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NFL’s breast cancer awareness month more about style than substance

Each October, the NFL paints itself pink in honor of Breast Cancer Awareness Month. But with so little of the merchandise revenue actually going to research, it's worth wondering whether the league's initiatives are more about style—and money—than substance.

A couple times a year, our junior high has “spirit days,” typically leading up to big events like homecoming or Christmas break. Along with the standard “Hawaiian shirt day” and “favorite team day,” we almost always get “pink-out day.”

So when I asked my kids why they wanted to take part in “pink-out day,” their response was quick and assured: “To help fight breast cancer.” 

“But how you are you fighting breast cancer just by wearing pink?” I asked, in as non-confrontational a tone as I could. 

“We’re raising awareness,” they declared, confident in their answer.

As one who abhors “internet activism” — typified by well-intentioned “thoughts and prayers” on Facebook and social change via Twitter hashtags — I was disturbed. Where, I wondered, did my children ever get the idea that simply wearing a color, without taking any other action whatsoever, was equivalent to fighting for a cause? 

And then it dawned on me: They got it from the NFL.

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Every October, NFL players, cheerleaders, and fans bedazzle-deck themselves in pink in honor of Breast Cancer Awareness Month. Because nearly all of us know and love someone who has fallen victim to this insidious disease, it’s temping to simply pat the NFL on its head, buy some pink gear, and hop aboard the “fight breast cancer” bandwagon.

And yet, as with most things NFL, all that glitters is not gold. Though the league continues to urge fans to buy pink merchandise, thereby guiding proceeds to an objectively good cause, it’s been widely reported that only a sliver of what the NFL earns on pink gear actually goes to cancer research:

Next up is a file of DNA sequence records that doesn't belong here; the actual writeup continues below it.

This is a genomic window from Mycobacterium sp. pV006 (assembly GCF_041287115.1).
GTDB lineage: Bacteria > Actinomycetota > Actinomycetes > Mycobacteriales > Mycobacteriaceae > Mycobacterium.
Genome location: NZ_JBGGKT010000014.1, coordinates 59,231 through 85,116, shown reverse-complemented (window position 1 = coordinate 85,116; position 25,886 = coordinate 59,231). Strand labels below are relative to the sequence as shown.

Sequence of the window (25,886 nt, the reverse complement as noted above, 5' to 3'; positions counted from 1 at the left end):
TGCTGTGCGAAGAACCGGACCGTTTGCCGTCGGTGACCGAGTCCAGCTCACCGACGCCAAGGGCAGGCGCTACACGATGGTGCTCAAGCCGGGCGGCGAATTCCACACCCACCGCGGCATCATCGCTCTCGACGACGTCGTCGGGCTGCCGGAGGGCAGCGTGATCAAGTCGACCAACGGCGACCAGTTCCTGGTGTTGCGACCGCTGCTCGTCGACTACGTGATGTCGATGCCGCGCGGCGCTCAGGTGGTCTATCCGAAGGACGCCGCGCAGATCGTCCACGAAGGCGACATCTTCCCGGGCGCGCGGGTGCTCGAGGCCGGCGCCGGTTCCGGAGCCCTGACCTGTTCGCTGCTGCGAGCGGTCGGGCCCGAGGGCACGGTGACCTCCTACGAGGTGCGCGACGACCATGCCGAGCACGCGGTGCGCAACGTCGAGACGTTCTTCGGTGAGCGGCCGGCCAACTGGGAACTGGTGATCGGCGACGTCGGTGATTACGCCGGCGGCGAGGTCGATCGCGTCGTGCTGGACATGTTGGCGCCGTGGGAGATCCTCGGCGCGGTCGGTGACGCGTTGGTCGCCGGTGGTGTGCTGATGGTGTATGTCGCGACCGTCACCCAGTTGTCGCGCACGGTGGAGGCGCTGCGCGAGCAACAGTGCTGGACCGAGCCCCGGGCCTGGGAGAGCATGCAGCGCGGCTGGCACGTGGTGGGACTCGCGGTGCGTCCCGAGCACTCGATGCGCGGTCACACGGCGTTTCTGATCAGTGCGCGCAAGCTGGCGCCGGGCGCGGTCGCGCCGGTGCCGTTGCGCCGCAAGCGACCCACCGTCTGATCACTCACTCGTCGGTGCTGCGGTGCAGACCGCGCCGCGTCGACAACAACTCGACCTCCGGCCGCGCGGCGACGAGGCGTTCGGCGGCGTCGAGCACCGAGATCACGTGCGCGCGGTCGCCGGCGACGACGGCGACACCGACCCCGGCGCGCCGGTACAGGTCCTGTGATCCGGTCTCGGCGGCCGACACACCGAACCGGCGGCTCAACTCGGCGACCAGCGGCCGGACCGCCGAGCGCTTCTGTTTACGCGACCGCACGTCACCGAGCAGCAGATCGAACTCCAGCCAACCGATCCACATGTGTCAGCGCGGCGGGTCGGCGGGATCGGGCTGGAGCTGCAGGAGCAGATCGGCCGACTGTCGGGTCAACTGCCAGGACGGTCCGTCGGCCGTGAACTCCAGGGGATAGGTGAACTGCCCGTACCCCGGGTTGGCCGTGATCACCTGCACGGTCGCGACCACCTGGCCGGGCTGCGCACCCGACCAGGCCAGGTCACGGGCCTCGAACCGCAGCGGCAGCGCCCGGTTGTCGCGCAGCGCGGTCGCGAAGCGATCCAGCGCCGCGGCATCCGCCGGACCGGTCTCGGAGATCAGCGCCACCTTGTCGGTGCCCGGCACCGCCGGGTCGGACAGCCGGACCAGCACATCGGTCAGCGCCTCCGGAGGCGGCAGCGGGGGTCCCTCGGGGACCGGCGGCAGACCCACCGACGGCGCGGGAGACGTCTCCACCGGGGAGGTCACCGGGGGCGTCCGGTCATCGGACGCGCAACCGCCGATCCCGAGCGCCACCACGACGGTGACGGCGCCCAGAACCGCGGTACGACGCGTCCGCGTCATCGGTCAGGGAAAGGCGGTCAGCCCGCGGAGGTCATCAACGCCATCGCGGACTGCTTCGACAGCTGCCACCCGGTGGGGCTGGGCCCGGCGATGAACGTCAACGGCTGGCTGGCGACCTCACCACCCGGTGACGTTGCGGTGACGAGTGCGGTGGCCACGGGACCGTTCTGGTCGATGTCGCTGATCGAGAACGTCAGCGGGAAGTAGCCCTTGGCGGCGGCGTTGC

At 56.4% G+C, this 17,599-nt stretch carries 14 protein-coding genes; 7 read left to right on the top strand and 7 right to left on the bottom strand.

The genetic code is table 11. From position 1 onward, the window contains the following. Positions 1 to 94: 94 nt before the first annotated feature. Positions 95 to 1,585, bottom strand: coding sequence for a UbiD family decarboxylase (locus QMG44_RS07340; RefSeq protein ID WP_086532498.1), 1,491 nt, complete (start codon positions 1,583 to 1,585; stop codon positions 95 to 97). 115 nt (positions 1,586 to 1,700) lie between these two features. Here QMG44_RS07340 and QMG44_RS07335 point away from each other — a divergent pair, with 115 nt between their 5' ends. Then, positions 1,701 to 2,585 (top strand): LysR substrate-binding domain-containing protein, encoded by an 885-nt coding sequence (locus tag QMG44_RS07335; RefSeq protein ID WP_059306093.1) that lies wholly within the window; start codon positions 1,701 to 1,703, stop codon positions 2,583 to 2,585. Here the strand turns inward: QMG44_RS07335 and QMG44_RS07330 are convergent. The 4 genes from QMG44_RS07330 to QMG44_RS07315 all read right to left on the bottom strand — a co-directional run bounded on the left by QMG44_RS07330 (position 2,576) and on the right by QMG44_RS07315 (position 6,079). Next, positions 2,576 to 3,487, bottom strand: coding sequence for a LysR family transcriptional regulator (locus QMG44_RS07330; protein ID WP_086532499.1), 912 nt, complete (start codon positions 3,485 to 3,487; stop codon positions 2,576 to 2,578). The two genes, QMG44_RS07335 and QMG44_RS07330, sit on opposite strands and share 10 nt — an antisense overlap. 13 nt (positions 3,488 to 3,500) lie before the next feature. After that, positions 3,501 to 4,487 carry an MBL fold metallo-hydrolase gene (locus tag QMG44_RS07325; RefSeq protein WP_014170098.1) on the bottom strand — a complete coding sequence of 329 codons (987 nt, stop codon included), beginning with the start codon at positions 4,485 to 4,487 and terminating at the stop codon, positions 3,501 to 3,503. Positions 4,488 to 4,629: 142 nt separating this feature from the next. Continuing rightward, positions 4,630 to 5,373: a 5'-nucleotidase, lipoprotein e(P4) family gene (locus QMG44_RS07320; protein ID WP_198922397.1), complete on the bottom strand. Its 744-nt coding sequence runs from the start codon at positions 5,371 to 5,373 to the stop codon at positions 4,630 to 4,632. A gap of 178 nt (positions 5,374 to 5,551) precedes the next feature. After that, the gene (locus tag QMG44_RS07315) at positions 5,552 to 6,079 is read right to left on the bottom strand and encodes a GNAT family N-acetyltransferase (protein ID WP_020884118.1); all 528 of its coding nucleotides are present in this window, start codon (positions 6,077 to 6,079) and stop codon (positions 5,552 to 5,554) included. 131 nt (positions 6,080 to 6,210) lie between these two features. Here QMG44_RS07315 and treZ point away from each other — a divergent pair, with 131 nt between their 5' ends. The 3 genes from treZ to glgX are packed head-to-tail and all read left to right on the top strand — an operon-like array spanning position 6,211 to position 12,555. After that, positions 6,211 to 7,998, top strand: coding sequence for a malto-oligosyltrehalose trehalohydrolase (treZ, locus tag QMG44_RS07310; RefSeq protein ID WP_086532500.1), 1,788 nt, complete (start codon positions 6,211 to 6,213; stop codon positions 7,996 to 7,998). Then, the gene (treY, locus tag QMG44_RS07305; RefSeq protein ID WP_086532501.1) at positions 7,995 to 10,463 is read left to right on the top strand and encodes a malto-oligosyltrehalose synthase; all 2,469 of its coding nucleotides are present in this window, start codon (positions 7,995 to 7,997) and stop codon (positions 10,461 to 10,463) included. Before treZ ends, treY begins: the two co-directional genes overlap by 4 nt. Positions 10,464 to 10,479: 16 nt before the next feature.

According to data obtained from the NFL by Darren Rovell of ESPN, the NFL “takes a 25% royalty from the wholesale price (1/2 retail), [and] donates 90% of royalty to American Cancer Society.”

In other words, for every $100 in pink merchandise sold, $12.50 goes to the NFL. Of that, $11.25 goes to the American Cancer Society (ACS) and the NFL keeps the rest. The remaining money is then divided up by the company that makes the merchandise (37.5%) and the company that sells the merchandise (50.0%), which is often the NFL and the individual teams.

Then consider that only 71.2% of money the ACS receives goes towards research and cancer programs. After everyone has taken their cut, only 8.01% of money spent on pink NFL merchandise is actually going towards cancer research (emphasis mine).

Fair enough. Eight percent of proceeds is better than zero percent, right? And the $1 million plus-per year directed to the ACS as a result of pink-merch sales — money that is ostensibly helping to save lives — is certainly nothing to scoff at.


But think of it this way: There are 32 teams in the NFL. If you divide the NFL’s total contribution by the number of teams, you end up with a donation of roughly $31,000 per franchise. To put that in perspective, the NFL fined Marshawn Lynch $100,000 in 2014 for refusing to speak to the media after games. Packers linebacker Clay Matthews was fined more than $17,000 for a single play (more than half of the Packers’ “share” of the NFL’s ACS donation).

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In other words, the NFL’s gift to ACS is the couch change teams find after cleaning out their stadium suites. 

Moreover, the NFL’s ACS largess is wildly out of proportion with the pink-festooned celebrations that take place each October at NFL stadiums around the league. In 2012, 50 breast cancer survivors were honored on the field before a Bills game. A year later, 50 more survivors basked in Gillette Stadium applause. The list goes on. Divide up each team’s share of the NFL’s total donation to ACS by the number of survivors invited on the field, and you're left with a few hundred dollars per person.